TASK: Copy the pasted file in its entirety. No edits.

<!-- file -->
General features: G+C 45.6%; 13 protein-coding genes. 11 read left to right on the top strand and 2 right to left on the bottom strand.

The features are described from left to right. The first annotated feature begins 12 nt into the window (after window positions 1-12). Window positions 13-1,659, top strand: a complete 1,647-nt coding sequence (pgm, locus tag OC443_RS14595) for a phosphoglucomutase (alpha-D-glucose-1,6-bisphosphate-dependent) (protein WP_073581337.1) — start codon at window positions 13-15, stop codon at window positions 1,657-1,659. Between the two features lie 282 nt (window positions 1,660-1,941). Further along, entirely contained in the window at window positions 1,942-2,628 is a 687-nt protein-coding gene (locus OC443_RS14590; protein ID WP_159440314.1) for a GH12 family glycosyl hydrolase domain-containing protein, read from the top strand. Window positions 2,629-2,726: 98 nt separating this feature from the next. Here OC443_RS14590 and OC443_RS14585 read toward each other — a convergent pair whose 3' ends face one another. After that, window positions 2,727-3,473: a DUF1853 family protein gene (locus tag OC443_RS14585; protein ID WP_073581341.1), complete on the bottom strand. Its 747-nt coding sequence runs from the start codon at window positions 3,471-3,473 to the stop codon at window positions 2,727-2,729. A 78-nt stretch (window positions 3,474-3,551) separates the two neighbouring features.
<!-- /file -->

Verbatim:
General features: G+C 45.6%; 13 protein-coding genes. 11 read left to right on the top strand and 2 right to left on the bottom strand.

The features are described from left to right. The first annotated feature begins 12 nt into the window (after window positions 1-12). Window positions 13-1,659, top strand: a complete 1,647-nt coding sequence (pgm, locus tag OC443_RS14595) for a phosphoglucomutase (alpha-D-glucose-1,6-bisphosphate-dependent) (protein WP_073581337.1) — start codon at window positions 13-15, stop codon at window positions 1,657-1,659. Between the two features lie 282 nt (window positions 1,660-1,941). Further along, entirely contained in the window at window positions 1,942-2,628 is a 687-nt protein-coding gene (locus OC443_RS14590; protein ID WP_159440314.1) for a GH12 family glycosyl hydrolase domain-containing protein, read from the top strand. Window positions 2,629-2,726: 98 nt separating this feature from the next. Here OC443_RS14590 and OC443_RS14585 read toward each other — a convergent pair whose 3' ends face one another. After that, window positions 2,727-3,473: a DUF1853 family protein gene (locus tag OC443_RS14585; protein ID WP_073581341.1), complete on the bottom strand. Its 747-nt coding sequence runs from the start codon at window positions 3,471-3,473 to the stop codon at window positions 2,727-2,729. A 78-nt stretch (window positions 3,474-3,551) separates the two neighbouring features.